It amazes me that an industry, faced with massive competition from direct to home video sources (e.g.Amazon.com Prime, Hulu, etc) needs to be reminded they should put out things that sell. I used to go to 2-3 movies a month, now it's 2-3 a year. It's not worth it. And until some people in Hollywood start loosing their shirts and houses, it may never get through.

Saturday, June 16, 2018

Pursuits, politicians, and stupidity....

Ages ago I was speaking with some Houston Police sergeants and officers about their short lived updated pursuit police. In summary, they could “pursue,” but not pursue. Well, the HPD command staff was a bit embarrassed the next day when the Harris County Sheriff’s Office (Harris County is most of Houston) pursued a suspect and after he was stopped, he was shocked. He said, in response to a TV reporter’s question,  "I though the cops  couldn't chase anymore...." Suffice to say the pursuit policy was revised.

I don't argue, chases are dangerous, for the cops, the suspects, and most importantly, the general public. That's why they can't be started for no reason. If we have the suspect's name, and it's a relatively minor crime, it's often better to let them go, pick them up the next day, or file a warrant. If you have a child molester or a murder suspect, that's another thing.

With that a background, let's look at Cleveland and how they handling this issue:
Cleveland policy called into question after LEOs take gunfire twice but told not to pursue

Officers were shot at during two separate incidents and supervisors would not allow officers to give chase

CLEVELAND, Ohio — Cleveland Police Chief Calvin Williams on Tuesday addressed growing concerns that the department's policy regarding chasing violent suspects is preventing officers from doing their jobs and emboldening criminals.

The chief's sharply worded memo comes less than a week after officers were shot at during two separate incidents and supervisors would not allow officers to give chase.

Both incidents, and three others involving officers who had their cars rammed by suspects but were not allowed to pursue them, led the police union and other city officials to question how Cleveland police officials are applying the policy on when officers are allowed to chase suspects.

"These criminals now feel empowered to do whatever they want because they know they're not going to be chased," Cleveland City Councilman Mike Polensek said. "When you shoot at a cop, you're shooting at every one of us."

Williams, who did not directly address the recent incidents, defended the department's policy by saying that his officers are authorized to chase suspects. He said he crafted the policy based on the best-practices for chases and that the policy gives the best chance at protecting both police officers and residents.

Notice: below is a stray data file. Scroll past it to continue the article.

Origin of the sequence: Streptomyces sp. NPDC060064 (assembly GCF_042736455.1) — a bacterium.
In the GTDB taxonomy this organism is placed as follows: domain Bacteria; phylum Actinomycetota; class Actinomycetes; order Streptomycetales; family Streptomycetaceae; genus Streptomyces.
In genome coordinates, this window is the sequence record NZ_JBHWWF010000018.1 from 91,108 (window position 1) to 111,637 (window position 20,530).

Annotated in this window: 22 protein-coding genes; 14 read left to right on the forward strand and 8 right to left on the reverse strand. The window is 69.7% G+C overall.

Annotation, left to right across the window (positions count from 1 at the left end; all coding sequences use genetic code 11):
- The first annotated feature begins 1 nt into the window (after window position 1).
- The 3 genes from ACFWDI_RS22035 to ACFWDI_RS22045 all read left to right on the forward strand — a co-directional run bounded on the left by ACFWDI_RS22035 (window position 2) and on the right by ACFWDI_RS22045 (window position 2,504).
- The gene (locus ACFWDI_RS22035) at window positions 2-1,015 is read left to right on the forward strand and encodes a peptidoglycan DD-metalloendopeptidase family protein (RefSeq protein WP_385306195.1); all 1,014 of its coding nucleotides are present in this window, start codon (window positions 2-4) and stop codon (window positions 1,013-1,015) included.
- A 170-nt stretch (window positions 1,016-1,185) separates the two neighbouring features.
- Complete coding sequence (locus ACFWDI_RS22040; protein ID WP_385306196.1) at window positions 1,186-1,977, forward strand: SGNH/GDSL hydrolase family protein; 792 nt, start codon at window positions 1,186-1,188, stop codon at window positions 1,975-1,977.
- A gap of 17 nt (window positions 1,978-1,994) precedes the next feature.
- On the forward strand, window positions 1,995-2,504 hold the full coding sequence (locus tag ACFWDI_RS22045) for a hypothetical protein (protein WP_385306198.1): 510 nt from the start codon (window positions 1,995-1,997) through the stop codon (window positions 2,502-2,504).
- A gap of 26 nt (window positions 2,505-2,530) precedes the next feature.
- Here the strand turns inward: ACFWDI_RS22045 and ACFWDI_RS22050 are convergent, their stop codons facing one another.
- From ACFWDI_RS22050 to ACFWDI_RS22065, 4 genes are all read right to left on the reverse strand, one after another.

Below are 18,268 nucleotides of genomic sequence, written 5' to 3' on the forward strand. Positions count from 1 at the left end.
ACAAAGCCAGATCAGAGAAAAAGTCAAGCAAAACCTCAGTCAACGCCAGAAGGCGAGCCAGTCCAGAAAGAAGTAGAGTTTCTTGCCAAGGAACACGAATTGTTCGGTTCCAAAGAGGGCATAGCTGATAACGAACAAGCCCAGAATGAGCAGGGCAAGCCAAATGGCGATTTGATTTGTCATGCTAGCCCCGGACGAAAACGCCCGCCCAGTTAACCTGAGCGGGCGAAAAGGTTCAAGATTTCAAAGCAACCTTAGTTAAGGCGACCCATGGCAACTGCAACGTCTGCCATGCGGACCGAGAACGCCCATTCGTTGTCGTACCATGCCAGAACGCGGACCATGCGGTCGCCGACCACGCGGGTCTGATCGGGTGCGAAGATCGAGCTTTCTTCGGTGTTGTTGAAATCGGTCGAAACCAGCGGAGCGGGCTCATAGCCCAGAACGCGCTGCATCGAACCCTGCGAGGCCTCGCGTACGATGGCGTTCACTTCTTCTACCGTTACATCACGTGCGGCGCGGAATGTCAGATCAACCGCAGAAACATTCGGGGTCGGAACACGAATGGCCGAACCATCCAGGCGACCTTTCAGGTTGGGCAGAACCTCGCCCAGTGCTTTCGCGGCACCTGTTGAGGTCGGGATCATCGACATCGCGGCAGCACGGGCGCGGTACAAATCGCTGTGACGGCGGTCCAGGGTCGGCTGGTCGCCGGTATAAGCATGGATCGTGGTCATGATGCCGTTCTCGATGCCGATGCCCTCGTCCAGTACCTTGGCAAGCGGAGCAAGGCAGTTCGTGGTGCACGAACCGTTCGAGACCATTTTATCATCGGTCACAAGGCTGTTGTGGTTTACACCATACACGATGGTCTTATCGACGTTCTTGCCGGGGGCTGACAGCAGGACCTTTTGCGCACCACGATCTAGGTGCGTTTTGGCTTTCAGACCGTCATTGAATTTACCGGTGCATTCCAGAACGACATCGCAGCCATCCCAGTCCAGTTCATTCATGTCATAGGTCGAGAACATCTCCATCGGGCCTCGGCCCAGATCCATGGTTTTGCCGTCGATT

"Officers are authorized to conduct vehicle pursuits in order to take violent suspects or intoxicated drivers into custody," he wrote. "This most certainly includes suspects who have committed violence, including attempting to harm our police officers."

The city enacted the policy in 2014, two years after a deadly chase involving 62 police cars that ended with more than a dozen officers firing 137 shots and killing Malissa Williams and Timothy Russell, who were unarmed...
I found a decent summary of the facts on the Williams and Russell case. I found this interesting:
Why is a judge deciding this case?

Brelo waived his right to a jury trial last month. Prosecutors argued in a counter-motion that his decision was racially motivated, and that the black communities of Cleveland and East Cleveland have a right to hear the case.
But Judge John P. O'Donnell ruled that he will be the one to hear the trial, as in Ohio the right to have or refuse a jury lies with the defendant alone.
I underline the section because of the inherent racism of the prosecution. Don’t believe me? Imagine the outcry if a the DA said a white jury should try the case of a black man, accused of murdering a white grandmother.
...New policy enacted in 2014

The policy allows officers to chase people suspected of violent crimes or drunken driving. The officers are not allowed to give chase unless they get permission from a supervisor. If the supervisor calls off the chase at any point, they must stop or face discipline.

The policy is at some points intentionally vague, leaving room for supervisors to take into account a myriad of factors -- including road conditions, how fast the chase is going and how many others cars are on the road -- when deciding whether to authorize a chase.

"Officers shall err on the side of caution and interpret this policy in the most restrictive manner if, for any reason, this directive does not offer clear guidance for a specific set of circumstances," the policy says in bold type-face...
OK, the guidance is already clear. An officer will simply not pursue unless under extreme circumstances. Remember, a suspect takes off, the officer must start the chase to keep him in sight, concurrently call a supervisor on the radio (assuming it’s not tied up), explain detailed information, answer questions, and wait for the supervisor to say yes or no. Sometimes that can take a bit. Meanwhile, if the suspect crashes into a car, injuring or killing someone, the internal affairs report will say, “Officer Smith, as you were not authorized by a supervisor to pursue this suspect...”